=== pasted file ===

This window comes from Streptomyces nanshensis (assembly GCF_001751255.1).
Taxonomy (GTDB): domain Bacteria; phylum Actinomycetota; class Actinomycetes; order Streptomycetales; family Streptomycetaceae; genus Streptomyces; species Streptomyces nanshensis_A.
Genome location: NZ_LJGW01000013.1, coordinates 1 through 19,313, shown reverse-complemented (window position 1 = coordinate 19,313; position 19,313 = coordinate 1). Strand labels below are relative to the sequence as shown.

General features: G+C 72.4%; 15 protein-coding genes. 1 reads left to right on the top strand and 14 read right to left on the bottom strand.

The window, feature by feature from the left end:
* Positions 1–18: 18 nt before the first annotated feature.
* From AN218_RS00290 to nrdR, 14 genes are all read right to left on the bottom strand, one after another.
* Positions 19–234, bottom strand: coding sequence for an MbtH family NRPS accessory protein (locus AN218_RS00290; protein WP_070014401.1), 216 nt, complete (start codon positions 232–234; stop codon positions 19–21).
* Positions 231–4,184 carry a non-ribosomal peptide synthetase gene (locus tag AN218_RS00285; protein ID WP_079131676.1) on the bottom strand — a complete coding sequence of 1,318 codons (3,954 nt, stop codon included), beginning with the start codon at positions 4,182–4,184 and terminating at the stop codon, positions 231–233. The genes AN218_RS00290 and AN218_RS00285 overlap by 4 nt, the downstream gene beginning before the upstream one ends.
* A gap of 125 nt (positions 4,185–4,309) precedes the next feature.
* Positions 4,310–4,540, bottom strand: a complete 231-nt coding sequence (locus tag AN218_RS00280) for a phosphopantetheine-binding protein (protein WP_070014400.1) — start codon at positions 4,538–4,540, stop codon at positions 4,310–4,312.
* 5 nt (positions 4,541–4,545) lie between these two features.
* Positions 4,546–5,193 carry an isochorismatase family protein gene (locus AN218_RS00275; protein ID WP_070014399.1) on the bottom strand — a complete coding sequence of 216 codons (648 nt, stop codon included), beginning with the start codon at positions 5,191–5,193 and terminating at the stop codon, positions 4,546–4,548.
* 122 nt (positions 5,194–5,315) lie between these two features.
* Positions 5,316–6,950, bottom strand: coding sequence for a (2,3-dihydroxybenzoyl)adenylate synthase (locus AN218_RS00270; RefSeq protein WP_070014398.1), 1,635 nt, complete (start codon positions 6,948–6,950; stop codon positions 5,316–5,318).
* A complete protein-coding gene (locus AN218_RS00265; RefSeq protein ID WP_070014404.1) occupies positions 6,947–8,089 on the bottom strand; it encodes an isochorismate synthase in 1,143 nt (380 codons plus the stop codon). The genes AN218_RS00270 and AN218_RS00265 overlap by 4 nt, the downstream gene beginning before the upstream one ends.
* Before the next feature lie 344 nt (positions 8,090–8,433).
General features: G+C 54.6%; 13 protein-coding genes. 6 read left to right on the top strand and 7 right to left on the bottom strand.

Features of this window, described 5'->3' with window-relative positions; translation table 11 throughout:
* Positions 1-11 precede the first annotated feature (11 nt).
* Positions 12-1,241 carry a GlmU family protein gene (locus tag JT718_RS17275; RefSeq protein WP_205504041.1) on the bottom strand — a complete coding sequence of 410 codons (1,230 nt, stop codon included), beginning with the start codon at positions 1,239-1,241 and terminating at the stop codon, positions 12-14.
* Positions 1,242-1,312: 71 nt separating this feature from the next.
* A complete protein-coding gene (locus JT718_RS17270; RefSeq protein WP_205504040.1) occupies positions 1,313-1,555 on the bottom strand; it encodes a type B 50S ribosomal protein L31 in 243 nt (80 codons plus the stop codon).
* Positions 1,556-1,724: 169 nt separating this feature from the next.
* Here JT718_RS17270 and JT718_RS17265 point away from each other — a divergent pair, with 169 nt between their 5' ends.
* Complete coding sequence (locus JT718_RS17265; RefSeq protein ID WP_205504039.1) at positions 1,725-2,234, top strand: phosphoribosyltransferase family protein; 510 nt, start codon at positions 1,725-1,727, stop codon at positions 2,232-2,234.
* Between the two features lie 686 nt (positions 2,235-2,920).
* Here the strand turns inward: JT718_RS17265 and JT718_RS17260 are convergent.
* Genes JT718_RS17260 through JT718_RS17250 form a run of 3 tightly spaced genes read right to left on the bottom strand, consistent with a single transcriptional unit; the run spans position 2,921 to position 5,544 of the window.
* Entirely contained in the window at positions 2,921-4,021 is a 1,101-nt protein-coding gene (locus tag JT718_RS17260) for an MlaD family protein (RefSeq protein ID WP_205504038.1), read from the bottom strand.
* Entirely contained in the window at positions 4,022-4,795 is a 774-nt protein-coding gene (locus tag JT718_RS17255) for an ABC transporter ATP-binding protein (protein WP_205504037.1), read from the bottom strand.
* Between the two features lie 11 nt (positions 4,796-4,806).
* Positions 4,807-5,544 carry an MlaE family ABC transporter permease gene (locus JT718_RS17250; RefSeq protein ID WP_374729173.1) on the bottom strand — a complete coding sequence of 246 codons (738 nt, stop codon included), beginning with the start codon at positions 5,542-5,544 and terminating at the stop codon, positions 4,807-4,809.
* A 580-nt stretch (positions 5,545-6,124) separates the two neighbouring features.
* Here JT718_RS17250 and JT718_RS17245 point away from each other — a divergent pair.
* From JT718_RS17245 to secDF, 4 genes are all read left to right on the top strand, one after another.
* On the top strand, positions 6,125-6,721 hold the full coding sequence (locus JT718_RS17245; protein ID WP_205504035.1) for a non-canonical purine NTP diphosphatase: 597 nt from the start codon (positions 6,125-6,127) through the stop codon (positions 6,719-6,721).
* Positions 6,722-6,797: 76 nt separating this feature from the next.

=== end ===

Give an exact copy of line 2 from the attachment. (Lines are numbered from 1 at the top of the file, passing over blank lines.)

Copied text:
Taxonomy (GTDB): domain Bacteria; phylum Actinomycetota; class Actinomycetes; order Streptomycetales; family Streptomycetaceae; genus Streptomyces; species Streptomyces nanshensis_A.